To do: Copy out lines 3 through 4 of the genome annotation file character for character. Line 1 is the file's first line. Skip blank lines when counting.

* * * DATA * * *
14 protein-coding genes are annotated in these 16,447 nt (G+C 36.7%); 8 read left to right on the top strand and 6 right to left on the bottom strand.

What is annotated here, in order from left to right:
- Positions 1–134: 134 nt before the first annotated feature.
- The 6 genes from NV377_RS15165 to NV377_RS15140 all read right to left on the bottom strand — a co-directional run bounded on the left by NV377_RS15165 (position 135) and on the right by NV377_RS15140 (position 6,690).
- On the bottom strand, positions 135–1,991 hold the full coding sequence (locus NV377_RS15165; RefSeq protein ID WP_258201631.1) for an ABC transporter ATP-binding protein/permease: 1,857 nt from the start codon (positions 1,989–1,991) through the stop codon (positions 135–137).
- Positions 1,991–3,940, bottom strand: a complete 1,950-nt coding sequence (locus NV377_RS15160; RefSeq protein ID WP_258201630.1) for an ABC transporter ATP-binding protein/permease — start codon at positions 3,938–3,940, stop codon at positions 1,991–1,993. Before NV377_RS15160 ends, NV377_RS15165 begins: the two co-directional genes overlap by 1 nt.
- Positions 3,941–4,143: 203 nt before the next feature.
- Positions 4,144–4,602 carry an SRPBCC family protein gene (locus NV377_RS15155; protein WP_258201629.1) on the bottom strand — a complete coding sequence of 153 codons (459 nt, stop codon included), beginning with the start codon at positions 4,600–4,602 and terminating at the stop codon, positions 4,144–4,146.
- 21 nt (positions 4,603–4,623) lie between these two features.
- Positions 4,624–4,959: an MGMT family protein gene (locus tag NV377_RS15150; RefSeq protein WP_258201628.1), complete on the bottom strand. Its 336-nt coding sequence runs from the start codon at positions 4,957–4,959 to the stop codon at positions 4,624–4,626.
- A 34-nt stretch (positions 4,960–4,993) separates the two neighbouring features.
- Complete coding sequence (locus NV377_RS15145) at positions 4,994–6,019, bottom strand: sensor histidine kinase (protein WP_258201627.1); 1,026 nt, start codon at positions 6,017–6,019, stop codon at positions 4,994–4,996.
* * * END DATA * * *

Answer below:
- Positions 1–134: 134 nt before the first annotated feature.
- The 6 genes from NV377_RS15165 to NV377_RS15140 all read right to left on the bottom strand — a co-directional run bounded on the left by NV377_RS15165 (position 135) and on the right by NV377_RS15140 (position 6,690).